Mark Strand collages

(About art rather than language.)

Noted in several places, an exhibition of collages by poet Mark Strand. From the New Yorker of 9/24, “Mark Strand’s Playful Collages” by Rachel Arons:

Before Mark Strand became one of the great contemporary American poets, he trained as a painter. At Yale in the nineteen-fifties, he studied under the color theorist Josef Albers, and throughout his life he has continued making paintings, prints, and collages. In recent years, Strand, a former Poet Laureate of the United States and professor of literature, most recently at Columbia, has moved away from writing altogether to focus on art. A collection of his collages, made in Madrid and New York, is currently on display at the Lori Bookstein gallery, in Chelsea.

Two exemplars:



Arons interviews Strand:

The collage pieces currently on display at Lori Bookstein are made not from found materials but from paper you made and colored yourself, at the Dieu Donné artists’ space here in New York. Can you explain a little about the paper-making process—what draws you to it and how you incorporate it into your collages?

Well, making paper is fun. Mixing pigment with pulp and adding the blend to the pulp that will eventually become a sheet of paper is wonderfully absorbing. With something called “formation aid” I use my hands to create the various swirls, swoops, drops, and dribbles that bind with the basic sheet of pulp. That basic sheet can be thick or thin, opaque or transparent, black or white or any color I wish. This is the first stage in the making of my collages. I make papers that I believe I can use or that I envision using.

And in the 10/10/13  New York Review of Books, “The Collages of Mark Strand” by Francine Prose:

Just when we think that we have seen enough works on paper to have some sense of the possibilities and the limits of what paper can do, the poet Mark Strand’s beautiful collages—made in Madrid, where he lives—make us realize how profoundly we’ve underestimated the remarkable feats of magic that can be performed by some wood pulp, or rags, water, a few chemicals—and the hand and eye of an artist.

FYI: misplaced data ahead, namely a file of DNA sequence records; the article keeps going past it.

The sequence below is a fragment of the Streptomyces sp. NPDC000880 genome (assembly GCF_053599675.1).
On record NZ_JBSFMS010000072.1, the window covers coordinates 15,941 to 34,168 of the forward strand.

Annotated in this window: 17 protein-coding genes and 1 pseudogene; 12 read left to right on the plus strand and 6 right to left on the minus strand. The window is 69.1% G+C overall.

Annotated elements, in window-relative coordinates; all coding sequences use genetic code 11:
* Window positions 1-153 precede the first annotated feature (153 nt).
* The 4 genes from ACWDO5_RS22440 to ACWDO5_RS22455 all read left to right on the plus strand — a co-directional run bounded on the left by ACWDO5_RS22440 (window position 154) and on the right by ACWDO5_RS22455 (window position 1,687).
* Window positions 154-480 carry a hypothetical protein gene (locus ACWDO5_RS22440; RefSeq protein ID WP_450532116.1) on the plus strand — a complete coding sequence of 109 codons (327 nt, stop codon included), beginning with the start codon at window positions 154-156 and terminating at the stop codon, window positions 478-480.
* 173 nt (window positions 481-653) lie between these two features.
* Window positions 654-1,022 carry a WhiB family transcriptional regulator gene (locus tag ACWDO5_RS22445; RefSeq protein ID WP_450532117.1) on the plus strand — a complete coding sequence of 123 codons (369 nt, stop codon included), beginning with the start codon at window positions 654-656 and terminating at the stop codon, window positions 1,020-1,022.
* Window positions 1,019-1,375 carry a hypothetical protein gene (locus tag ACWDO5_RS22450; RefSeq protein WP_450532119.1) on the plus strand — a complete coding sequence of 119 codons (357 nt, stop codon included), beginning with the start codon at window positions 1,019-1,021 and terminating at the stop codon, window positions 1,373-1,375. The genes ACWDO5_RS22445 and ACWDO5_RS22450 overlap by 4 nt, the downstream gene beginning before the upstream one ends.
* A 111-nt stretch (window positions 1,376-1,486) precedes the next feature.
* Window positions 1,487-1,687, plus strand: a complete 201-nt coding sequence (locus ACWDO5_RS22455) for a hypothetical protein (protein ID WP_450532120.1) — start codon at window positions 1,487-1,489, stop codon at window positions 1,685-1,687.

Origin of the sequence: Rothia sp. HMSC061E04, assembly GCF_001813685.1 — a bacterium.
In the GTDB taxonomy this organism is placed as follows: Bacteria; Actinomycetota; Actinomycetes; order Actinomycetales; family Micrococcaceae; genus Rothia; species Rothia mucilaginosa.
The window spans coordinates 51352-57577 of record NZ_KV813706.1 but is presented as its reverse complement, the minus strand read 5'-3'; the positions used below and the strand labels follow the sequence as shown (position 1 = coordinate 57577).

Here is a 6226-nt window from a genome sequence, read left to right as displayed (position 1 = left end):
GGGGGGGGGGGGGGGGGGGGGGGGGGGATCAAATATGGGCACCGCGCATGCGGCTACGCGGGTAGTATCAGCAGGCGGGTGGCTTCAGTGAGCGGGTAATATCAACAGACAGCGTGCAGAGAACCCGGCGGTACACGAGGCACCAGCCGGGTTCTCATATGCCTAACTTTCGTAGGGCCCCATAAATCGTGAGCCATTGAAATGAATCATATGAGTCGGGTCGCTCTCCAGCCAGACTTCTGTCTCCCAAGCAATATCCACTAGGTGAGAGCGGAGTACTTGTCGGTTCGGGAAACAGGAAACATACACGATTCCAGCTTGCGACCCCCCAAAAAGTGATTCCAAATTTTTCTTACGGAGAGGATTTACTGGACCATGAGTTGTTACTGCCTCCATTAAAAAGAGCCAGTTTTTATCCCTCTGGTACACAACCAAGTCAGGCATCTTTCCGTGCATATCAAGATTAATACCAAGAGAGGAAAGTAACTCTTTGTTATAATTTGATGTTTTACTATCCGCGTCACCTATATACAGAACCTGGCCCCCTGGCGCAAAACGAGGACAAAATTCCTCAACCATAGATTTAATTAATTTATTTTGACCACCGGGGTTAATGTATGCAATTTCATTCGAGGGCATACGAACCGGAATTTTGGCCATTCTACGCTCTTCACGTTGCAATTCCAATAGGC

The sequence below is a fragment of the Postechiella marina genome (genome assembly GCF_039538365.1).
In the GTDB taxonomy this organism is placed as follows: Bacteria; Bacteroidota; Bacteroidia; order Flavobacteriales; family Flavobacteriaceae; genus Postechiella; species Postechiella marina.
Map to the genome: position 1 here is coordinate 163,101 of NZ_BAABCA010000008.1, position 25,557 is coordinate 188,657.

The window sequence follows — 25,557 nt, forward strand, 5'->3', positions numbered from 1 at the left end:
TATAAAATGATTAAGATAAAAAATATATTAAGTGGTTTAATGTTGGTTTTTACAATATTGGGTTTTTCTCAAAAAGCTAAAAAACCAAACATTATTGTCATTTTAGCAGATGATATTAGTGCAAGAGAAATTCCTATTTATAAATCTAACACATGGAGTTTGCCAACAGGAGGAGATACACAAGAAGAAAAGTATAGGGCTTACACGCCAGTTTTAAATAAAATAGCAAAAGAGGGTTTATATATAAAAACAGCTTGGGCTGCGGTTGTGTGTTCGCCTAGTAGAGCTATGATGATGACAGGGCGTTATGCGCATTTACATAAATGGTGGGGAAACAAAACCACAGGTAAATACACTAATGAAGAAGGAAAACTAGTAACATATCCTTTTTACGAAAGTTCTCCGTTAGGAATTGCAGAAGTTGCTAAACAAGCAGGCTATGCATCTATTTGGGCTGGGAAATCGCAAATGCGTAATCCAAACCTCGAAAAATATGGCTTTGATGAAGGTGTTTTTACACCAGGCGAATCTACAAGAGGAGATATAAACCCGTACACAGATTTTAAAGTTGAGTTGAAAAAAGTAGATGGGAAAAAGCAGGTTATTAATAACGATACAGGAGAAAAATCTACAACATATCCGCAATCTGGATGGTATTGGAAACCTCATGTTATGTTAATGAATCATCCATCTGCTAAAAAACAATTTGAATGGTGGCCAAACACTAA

Made from pieces of handmade paper, sometimes painted, Strand’s work is very different from that of Picasso, Matisse, and Kurt Schwitters, whose papiers collés, cut-outs, and collages often seem intended to make us aware of the origins and previous functions of their component parts, cut from sheets of wallpaper, colored paper, and newsprint, or, in the case of Schwitters, sometimes assembled from detritus found in the street. Who would have dreamed that torn scraps could speak to one another, exchanging playful, private jokes? Who could have predicted that fragments of paper could appear to glide and migrate across the page, to attract and repel one another, even when we know (or think we know) that they are firmly fixed in place? Who knew that abstract paper shapes would have so much to tell us about the fortuitous cooperation of chance, accident, intention, and aesthetics, about the complex partnership between the artist and the paper itself? Who would have imagined that a colored sliver of paper could deepen and enrich the color of its neighbors, or how surprised a color could seem to find itself beside a very different hue, or how obligingly these colors could change in response to their environment, like a newly identified species of ragged, two-dimensional chameleons?

Pretty much as far away from my collages as could be. But very satisfying to look at.

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